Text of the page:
With hearing loss, it can lead to withdrawal from social situations, emotional distress, and depression. Many people avoid social settings for fear of asking people to repeat themselves. Research shows that it increases the risk of loneliness, but only for those who don’t wear hearing aids.

Heard it Through the Grapevine

Christmas is just around the corner which means the party season will soon be in full swing. With the busyness of the festive period, we often neglect our health and rarely pay attention to our eyes and ears. These two senses are a significant part of whether we can enjoy the festive period.

Last week I was invited to a wine tasting event with Specsavers Audiology. The event honestly changed everything for me! It was an intimate wine tasting evening, where we were all asked to wear hearing moulds which stimulated hearing loss. The event was for Specsavers to raise awareness on the importance of regular hearing checks.

There are 11 million people with hearing loss across the UK, (that’s around one in six people).

The event started at 6 pm at which I am proud to say that I was for once on time. I was welcomed with champagne and canapes of which I indulged in fully. You know me now, guys! 

Later in the evening, we spoke to an audiologist from Specsavers who informed us on the impacts of hearing loss and the importance of having your ears checked regularly.

My experience of wearing hearing loss moulds

I remember the audiologist asking me a series of questions, such as had I experienced any pain or any ringing in my ears etc. All of which I answered no to. The audiologist then checked my ears with an otoscope and told me that my eardrums looked healthy. (This was surprising considering how loud I blast my music daily).

Me and the audiologist

One ear was done at a time. The ear was fitted with a spongey mould and then injected with a cold substance which replicated around 70% hearing loss. Meaning that I was unable to listen to people speak like I usually do.

How I really felt losing my hearing

The experience was rather emotional. So emotional that I cried. Honestly, I first felt like I was physically underwater, you know that feeling when you know conversations are happening, but you can’t pinpoint what it is. That was how I felt not being able to hear.

I also learnt that using a cotton bud in your ear is like rubbing sandpaper on your hand.

I couldn’t believe how much I had to concentrate and look at people when they spoke to me. The majority of the night was spent with me feeling like I was shouting, which was ironic because many people said that I had talked a lot quieter and softer. As I was the first to have the moulds in I could feel a sense of isolation when making conversation with others. Continually having to ask people to repeat themselves, was complicated with people I had only just met for the first time.

Feeling isolated

Several times I felt very isolated and ready to leave. If I couldn’t hear what someone said, I would feel conscious of asking them to repeat themselves, so I usually smiled and nodded for fear of being annoying and praying for them to speak louder. When someone moved their face as they talked to me or covered their mouth, I wouldn’t be able to hear a single word that they said.

Another thing I noticed was the sudden change in my taste buds. Food and wine tasted slightly different. It felt like my other sense became more pronounced when I couldn’t hear. My attitude has undoubtedly changed towards those that suffer from hearing loss. I don’t think I have ever spoken with anyone with real hearing loss, but this evening really opened my eyes and made me realise the difficulties one may have with their hearing.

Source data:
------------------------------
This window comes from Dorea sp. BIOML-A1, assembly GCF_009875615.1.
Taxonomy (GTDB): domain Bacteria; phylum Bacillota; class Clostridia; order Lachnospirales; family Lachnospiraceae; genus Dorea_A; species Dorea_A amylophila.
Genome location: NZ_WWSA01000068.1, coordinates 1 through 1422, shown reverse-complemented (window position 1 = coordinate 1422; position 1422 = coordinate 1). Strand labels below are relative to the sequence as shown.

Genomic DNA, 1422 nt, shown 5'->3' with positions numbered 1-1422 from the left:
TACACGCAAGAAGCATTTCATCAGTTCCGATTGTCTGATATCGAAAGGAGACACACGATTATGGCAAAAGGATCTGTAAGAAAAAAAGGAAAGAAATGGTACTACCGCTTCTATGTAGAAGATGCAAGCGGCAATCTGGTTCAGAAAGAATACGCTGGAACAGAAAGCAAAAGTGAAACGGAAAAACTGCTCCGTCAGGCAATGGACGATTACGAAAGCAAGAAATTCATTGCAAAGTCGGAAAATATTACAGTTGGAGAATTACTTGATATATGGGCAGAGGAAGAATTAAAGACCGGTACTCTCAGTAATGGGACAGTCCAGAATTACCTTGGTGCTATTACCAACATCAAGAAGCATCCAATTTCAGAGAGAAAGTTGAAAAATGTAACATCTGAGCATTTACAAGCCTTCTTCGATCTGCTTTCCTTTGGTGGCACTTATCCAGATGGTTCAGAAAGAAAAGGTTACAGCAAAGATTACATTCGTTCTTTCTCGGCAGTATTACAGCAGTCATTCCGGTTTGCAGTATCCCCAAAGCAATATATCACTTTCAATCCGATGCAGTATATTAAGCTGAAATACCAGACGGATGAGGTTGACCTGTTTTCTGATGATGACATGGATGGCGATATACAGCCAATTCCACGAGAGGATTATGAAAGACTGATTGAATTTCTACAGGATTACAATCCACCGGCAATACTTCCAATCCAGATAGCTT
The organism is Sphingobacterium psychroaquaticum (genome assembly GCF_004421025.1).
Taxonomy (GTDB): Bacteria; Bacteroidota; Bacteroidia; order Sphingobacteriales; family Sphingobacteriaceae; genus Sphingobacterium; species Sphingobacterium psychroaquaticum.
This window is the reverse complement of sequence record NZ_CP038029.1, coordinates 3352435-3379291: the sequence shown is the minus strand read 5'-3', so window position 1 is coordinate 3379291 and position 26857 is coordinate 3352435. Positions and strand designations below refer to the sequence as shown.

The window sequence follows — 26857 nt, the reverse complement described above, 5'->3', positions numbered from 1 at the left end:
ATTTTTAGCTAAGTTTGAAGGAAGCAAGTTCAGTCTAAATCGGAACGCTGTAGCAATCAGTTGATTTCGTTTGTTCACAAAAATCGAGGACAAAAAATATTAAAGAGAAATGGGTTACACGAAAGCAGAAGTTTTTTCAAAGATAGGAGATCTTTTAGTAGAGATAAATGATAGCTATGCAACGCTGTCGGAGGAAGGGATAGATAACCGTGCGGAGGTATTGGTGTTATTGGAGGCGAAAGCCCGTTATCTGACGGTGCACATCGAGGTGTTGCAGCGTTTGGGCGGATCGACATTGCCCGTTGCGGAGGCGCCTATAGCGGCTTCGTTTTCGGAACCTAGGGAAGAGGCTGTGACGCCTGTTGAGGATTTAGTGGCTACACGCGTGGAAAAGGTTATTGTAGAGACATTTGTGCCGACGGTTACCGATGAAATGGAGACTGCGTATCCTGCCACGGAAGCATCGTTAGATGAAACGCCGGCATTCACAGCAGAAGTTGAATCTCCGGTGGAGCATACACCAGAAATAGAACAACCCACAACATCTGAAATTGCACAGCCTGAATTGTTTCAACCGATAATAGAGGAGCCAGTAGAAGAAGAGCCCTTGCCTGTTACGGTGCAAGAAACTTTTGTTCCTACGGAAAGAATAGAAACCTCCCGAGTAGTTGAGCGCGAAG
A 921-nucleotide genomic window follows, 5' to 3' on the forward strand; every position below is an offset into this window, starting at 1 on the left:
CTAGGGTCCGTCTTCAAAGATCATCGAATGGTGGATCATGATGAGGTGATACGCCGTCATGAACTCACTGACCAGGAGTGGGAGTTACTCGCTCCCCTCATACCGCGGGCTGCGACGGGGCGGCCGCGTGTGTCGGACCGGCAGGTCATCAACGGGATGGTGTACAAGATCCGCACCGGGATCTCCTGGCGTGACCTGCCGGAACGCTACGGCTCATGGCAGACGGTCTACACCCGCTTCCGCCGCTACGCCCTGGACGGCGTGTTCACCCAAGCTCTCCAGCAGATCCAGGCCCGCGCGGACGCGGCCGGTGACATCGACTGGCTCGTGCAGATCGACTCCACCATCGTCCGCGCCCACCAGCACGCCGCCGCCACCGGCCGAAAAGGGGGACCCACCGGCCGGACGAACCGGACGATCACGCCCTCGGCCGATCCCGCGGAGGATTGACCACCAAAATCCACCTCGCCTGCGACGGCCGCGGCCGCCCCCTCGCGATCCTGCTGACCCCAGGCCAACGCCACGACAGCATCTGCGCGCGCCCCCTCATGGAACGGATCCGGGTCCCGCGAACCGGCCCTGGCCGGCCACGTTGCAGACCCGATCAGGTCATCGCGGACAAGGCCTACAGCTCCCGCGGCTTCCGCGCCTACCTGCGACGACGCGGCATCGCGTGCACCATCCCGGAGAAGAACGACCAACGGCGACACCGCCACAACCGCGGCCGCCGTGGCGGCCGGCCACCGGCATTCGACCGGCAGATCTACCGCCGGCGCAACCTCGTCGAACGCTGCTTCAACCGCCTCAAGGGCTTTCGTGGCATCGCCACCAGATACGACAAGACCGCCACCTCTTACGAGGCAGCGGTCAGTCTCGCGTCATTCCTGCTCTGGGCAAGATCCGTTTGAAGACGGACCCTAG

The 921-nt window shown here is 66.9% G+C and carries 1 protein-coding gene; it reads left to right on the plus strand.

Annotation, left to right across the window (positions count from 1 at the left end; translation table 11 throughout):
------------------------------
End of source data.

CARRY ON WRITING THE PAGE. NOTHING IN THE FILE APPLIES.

Me trying to hear what others are saying.

Mixed emotions

I kept the moulds in for just over an hour. Convinced that I had to keep them in as long as possible. I wanted to get a real sense of what it was like to suffer from hearing loss. When they were taken out, I was filled with tears and emotions. The experience was incredibly overwhelming, and the ability to be able to take the moulds out and hear again. Never in my life had I imagined what it was like to lose one of my senses. And for me, it was only for one hour! Realising that I struggled so much with the mould in. And then knowing that this is people’s daily life saddened me. It also made me understand the importance of proper communication and pronunciation.

There are helpful ways of speaking to someone with hearing difficulties:

  • Get their attention by calling their name before actually talking to them
  • Look directly at the person when you are speaking to them
  • Speak slowly and clearly. At the same time, don’t over pronounce the words, or they can’t follow what you are saying.
  • Never shout at someone with hearing difficulties
  • Don’t be dismissive, so things like ‘don’t worry about it’ is not a good idea
  • Be patient

Get your hearing checked

After my experience, I will be certainly getting my hearing checked more often. I would suggest getting checked once every two years. To find out more or book your next appointment head to your nearest Specsavers store or simply visit www.specsavers.co.uk 

I want to thank Specsavers Audiology for giving me such a life-changing experience. I left the event feeling transformed and more willing to understand the issues people may face with hearing loss. Think you could work with me – click here

As a travel blogger, it makes me wonder what it would be like to travel with hearing difficulties? Do you know anyone with hearing difficulties?

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 How To Keep In Contact with Your International Friends & Family Around The World

It seems like more and more people are doing study exchanges, moving abroad, and travelling nowadays. This is great! I LOVE people going and seeing the world. In travelling, moving abroad people can make lifetime international friends around the globe.

I LOVE people going and seeing the world

If you’re like me and have friends or even family that live abroad. Then I’m sure you know that it can be hard to keep in contact with all of them. So, I’ve shared some tips on how to stay in touch with your international friends.